This is a recurring series, where I round up a handful of interesting scientific papers and comment on them.
Note for readers: This series of posts explicitly should not be sent out by the "newsletter" feature, I've it disabled, I think. Its also acting as a test of scheduled posts. I'm sorry if it ends up in your inbox and you didn't want it in your inbox. Still getting used to this CMS...
I also have such a recurring post on "interesting blog posts/articles", but I figured I'd keep the "peer reviewed journal articles" separate.
Subjects vary, but I read a fair amount of forensic papers. I also read a lot of papers about psychoactive substances. There is an overlap.
You can always find the papers themselves on Sci Hub or similar if the "open access" door slams shut.
Effect of lysergic acid diethylamide (LSD) on reinforcement learning in humans (2022).
In recent years, more and more studies have been done on potential applications of LSD, as we finally start to consider again that it may prove to be a useful medicine or theraputic agent instead of a vilified drug of abuse.
I occasionally find myself reading these studies, and regularly I find that I take issue with the experimental design of them.
This paper (DOI: 10.1017/S0033291722002963) outlines a study in which subjects were provided either a placebo (saline soln.), or 75 micrograms of LSD in saline via an IV, and given some learning tasks/tests designed to test if reinforcement learning (positive and negative stimuli) were improved, disimproved, or unaffected by the introduction of LSD.
They concluded that LSD improved learning in their tests, suggesting heightened neuroplasticity, and suggest this could have theraputic uses to help combat maladaptive behaviours.
All in all, a pretty big win, right?
Sort of. I have a couple of questions about the methodology - mostly the administration, "blinding", and such.
Firstly: the paper doesn't give any reason why IV was used over oral or sublingual administration. The paper simply says they got a cannula in the arm, and the LSD in saline, or saline only, was administered via it.
I can see absolutely no reason, beyond trying to make the whole experiment "seem more medical", for using IV administration over oral.
Maybe they thought it would lead to more consistent "effects" with less chance of LSD being degraded by metabolic processes along the way? I have not been able to find any study that claims any major difference in bioavailability.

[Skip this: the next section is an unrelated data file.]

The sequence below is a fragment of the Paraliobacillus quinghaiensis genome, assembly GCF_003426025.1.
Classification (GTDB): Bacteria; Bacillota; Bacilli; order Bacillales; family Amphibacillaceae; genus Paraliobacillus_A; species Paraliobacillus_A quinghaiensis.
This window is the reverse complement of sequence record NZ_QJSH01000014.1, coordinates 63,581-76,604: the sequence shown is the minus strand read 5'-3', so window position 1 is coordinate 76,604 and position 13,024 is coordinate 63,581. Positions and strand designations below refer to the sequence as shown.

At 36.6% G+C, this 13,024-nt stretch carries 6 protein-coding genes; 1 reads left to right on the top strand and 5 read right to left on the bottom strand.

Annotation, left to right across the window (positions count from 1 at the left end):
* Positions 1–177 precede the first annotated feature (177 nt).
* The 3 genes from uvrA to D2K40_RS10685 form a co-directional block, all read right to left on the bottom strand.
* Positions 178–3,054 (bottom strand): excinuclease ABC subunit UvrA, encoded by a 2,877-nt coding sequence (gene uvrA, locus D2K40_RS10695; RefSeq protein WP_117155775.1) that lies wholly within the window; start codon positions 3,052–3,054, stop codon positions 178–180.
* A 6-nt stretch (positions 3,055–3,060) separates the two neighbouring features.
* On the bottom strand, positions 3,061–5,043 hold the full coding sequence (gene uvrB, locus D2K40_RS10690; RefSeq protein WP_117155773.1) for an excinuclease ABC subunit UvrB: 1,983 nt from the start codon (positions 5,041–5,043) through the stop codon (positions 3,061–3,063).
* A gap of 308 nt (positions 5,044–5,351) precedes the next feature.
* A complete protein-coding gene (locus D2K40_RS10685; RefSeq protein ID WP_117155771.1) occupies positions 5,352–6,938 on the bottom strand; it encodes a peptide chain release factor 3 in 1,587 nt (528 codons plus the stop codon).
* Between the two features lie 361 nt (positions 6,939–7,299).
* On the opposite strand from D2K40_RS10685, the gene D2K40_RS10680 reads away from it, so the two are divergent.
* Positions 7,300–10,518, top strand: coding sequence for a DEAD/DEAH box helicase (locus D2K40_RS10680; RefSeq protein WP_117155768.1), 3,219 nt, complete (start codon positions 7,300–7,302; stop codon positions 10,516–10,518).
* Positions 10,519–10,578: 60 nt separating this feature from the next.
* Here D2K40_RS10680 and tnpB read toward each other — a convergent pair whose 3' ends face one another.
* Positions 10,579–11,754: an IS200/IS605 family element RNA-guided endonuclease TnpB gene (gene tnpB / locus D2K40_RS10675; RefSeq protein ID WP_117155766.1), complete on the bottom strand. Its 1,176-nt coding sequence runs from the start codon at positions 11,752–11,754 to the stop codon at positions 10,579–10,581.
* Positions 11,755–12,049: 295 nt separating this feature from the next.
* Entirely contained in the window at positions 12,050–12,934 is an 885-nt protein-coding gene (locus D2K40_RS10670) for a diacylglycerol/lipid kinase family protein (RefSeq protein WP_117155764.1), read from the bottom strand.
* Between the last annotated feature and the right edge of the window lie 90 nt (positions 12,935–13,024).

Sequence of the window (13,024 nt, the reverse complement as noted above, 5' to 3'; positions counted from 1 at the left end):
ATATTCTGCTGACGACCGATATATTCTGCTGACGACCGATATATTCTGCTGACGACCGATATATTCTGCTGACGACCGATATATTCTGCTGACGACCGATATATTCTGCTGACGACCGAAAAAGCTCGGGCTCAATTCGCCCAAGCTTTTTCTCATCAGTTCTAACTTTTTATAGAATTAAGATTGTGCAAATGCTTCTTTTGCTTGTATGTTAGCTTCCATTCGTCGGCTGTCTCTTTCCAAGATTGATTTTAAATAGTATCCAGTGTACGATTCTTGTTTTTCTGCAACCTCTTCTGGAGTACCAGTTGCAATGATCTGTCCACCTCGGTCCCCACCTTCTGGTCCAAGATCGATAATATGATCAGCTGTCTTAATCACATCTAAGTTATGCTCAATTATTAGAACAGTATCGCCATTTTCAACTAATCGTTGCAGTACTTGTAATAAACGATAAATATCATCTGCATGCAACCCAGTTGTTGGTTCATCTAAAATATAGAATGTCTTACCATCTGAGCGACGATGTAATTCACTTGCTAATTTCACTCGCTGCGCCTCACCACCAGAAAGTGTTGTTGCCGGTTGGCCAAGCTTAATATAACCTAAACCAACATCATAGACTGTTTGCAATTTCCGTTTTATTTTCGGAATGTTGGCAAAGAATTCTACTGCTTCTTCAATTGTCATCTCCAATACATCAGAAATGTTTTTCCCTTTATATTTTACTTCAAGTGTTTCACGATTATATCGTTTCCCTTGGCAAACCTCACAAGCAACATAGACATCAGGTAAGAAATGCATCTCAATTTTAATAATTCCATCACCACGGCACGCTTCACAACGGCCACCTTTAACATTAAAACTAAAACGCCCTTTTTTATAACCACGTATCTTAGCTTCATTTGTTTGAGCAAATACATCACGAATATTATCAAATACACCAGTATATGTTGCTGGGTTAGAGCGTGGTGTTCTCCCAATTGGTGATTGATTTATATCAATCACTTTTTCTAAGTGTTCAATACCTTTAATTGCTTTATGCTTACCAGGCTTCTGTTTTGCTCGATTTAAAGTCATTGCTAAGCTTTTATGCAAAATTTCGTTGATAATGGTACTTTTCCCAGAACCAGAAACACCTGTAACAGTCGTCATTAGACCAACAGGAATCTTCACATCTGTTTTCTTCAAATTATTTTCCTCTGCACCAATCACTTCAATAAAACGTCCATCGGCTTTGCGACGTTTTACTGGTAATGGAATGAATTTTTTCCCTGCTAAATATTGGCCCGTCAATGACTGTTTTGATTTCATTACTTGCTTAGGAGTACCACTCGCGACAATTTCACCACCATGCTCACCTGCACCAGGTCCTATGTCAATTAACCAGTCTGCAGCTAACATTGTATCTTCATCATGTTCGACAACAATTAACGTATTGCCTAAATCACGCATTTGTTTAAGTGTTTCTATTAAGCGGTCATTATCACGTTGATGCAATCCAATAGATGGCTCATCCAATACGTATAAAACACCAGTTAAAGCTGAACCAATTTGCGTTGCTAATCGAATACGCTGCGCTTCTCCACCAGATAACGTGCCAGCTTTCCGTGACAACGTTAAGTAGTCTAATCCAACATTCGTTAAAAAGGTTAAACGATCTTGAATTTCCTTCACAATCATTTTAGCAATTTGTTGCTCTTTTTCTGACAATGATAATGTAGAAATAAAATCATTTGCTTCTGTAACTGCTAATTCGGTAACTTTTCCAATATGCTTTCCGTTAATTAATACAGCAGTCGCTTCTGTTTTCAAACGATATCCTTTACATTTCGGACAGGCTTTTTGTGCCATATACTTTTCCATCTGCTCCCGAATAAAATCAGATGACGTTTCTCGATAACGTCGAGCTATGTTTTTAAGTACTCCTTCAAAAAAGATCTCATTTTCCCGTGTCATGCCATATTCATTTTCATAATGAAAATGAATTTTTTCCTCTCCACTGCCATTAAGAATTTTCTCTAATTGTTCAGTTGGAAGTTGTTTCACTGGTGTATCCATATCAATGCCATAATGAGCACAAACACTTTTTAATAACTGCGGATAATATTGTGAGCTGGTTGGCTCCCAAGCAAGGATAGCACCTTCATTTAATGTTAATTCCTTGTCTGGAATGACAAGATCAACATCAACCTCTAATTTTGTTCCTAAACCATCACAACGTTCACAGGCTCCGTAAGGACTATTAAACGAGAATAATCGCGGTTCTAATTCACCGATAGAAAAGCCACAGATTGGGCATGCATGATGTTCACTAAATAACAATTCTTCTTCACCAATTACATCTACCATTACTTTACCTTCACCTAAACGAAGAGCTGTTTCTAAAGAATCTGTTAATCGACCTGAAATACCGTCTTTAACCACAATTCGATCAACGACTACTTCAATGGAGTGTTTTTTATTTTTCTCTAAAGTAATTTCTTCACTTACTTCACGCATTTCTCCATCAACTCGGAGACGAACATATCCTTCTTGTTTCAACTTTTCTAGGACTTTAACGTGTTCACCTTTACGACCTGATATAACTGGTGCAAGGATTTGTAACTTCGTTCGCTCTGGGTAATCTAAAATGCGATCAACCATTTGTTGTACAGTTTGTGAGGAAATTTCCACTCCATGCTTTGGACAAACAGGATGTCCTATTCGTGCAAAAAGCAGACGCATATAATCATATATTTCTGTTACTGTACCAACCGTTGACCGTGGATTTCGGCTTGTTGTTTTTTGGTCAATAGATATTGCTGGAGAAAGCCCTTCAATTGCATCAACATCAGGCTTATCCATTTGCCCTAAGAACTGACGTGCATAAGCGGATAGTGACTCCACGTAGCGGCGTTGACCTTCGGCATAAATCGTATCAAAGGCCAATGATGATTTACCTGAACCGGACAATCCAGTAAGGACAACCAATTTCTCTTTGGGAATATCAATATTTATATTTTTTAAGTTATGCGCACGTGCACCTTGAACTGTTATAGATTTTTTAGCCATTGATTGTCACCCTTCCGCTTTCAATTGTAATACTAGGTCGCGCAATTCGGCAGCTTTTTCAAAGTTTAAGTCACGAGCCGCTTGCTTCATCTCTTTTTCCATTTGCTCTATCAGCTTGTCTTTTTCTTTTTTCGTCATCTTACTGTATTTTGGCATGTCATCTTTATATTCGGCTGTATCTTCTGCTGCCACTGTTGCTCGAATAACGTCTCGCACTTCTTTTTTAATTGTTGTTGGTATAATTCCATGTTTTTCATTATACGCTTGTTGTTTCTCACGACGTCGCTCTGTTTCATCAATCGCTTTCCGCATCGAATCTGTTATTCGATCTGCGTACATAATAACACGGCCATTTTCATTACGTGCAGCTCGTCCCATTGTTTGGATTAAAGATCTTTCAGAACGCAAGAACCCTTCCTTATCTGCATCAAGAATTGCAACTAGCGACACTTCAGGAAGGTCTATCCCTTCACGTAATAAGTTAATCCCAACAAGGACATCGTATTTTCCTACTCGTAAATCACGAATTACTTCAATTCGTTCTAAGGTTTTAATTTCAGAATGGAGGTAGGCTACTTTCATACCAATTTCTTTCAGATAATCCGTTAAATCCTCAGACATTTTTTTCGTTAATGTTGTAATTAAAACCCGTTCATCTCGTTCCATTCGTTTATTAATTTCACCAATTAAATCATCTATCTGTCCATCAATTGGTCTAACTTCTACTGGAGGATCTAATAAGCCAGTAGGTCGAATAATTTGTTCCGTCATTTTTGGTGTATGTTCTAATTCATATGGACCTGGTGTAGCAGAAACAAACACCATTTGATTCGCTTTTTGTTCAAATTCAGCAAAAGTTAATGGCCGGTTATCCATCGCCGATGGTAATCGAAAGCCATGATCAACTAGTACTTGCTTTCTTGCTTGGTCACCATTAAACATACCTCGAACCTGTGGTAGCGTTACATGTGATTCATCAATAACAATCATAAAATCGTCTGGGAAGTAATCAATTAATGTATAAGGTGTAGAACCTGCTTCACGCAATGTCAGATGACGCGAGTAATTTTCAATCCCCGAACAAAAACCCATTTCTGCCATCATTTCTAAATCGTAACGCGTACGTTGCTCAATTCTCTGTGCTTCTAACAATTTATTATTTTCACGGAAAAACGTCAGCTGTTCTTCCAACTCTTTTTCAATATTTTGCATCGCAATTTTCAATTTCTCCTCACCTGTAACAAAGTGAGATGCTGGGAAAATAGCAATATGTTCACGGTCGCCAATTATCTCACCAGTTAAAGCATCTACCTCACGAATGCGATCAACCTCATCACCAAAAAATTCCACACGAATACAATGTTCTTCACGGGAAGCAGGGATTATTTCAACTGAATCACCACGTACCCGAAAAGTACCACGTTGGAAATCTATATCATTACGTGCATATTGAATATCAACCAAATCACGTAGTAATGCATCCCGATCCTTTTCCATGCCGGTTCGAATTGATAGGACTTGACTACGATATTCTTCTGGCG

Oral LSD has been used in previous studies - see "Acute LSD effects on response inhibition neural networks (2017)" (DOI: 10.1017/S0033291717002914), which does make me really question why IV was used here.
The "blinding" also interests me - the study notes that candidates were not told if they were getting LSD or placebo, but the test administrators did know. This makes it single blind as opposed to double blind.
However, given it is a dose of 75 micrograms of acid, and onset was noted within 15 minutes, I'd say that the patients knew damn well within a half an hour or so if they had gotten the saline or the LSD. Which makes it "kinda half blind" instead of single blind.
Furthermore - all of the subjects had previous experience with psychadelic substances. Which means they probably would know pretty quick if they were on the acid or not. If you know, you know.
Beyond just the small sample size (20 participants, of which 19 actually completed the whole thing), I don't yet have opinions on the rest of the methodology.
Can latent fingerprint disclose the sex of the donor? A preliminary test study using GC–MS analysis of latent fingerprints.
This paper (DOI: 10.1111/1556-4029.15260) was free when I read it, seems to be open access for now, but hey, its Wiley, so who knows when they will slam the door shut.
It explores an interesting question: if you have a fingerprint/fingermark left on an object at a crime scene, but it is smudged, and you can't get a DNA profile from epithelial tissue left behind on it or similar, can you get anything useful out of it?
Well, the investigators decided to see if they could determine the sex of the person who left the fingermarks behind by using GCMS (gas chromatography/mass spectroscopy), and noted that there were some differences in the ratios/amounts of some compounds left behind in the fingermarks that could be used to suggest the sex of the donor.
The caveats are pretty huge, of course. They were able to make the distinction with a statistically significant level of discrimination in a lab setting, under ideal conditions, with no contaminants. Kind of the spherical cow in a vacuum situation which probably won't happen in the wild very much.
Dose-response relationships of LSD-induced subjective experiences in humans (2023).
Yes, another LSD paper. This ones open access (DOI: 10.1038/s41386-023-01588-2), and explores the effects of dosage on the "subjective effect" (how fucking whack your experience is) when you take LSD.
This is a meta-study, the investigators didn't go and dose people up on a bunch of acid to find out what happens - instead they trawled data from other researchers work, did some analysis on it, and worked out some ideas from that.